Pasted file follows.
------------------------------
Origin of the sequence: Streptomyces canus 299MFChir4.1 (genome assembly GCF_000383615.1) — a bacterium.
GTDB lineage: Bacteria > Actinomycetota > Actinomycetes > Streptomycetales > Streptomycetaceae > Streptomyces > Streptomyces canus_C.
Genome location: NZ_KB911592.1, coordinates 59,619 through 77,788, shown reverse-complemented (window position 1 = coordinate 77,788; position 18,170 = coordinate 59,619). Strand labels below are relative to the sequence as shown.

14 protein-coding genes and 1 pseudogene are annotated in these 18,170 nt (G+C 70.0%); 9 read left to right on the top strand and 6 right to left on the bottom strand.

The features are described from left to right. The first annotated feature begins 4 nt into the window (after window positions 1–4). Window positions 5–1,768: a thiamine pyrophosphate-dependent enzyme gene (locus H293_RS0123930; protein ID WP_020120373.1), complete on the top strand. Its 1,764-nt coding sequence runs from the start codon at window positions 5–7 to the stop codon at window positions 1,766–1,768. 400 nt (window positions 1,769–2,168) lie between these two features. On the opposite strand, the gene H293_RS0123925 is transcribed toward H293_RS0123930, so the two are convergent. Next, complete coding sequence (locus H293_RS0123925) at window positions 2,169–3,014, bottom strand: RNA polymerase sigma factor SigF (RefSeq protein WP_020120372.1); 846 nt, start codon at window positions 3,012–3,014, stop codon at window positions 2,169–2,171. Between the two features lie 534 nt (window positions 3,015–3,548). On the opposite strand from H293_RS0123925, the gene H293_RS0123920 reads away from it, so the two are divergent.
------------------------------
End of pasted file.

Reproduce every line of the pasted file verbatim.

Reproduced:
Origin of the sequence: Streptomyces canus 299MFChir4.1 (genome assembly GCF_000383615.1) — a bacterium.
GTDB lineage: Bacteria > Actinomycetota > Actinomycetes > Streptomycetales > Streptomycetaceae > Streptomyces > Streptomyces canus_C.
Genome location: NZ_KB911592.1, coordinates 59,619 through 77,788, shown reverse-complemented (window position 1 = coordinate 77,788; position 18,170 = coordinate 59,619). Strand labels below are relative to the sequence as shown.

14 protein-coding genes and 1 pseudogene are annotated in these 18,170 nt (G+C 70.0%); 9 read left to right on the top strand and 6 right to left on the bottom strand.

The features are described from left to right. The first annotated feature begins 4 nt into the window (after window positions 1–4). Window positions 5–1,768: a thiamine pyrophosphate-dependent enzyme gene (locus H293_RS0123930; protein ID WP_020120373.1), complete on the top strand. Its 1,764-nt coding sequence runs from the start codon at window positions 5–7 to the stop codon at window positions 1,766–1,768. 400 nt (window positions 1,769–2,168) lie between these two features. On the opposite strand, the gene H293_RS0123925 is transcribed toward H293_RS0123930, so the two are convergent. Next, complete coding sequence (locus H293_RS0123925) at window positions 2,169–3,014, bottom strand: RNA polymerase sigma factor SigF (RefSeq protein WP_020120372.1); 846 nt, start codon at window positions 3,012–3,014, stop codon at window positions 2,169–2,171. Between the two features lie 534 nt (window positions 3,015–3,548). On the opposite strand from H293_RS0123925, the gene H293_RS0123920 reads away from it, so the two are divergent.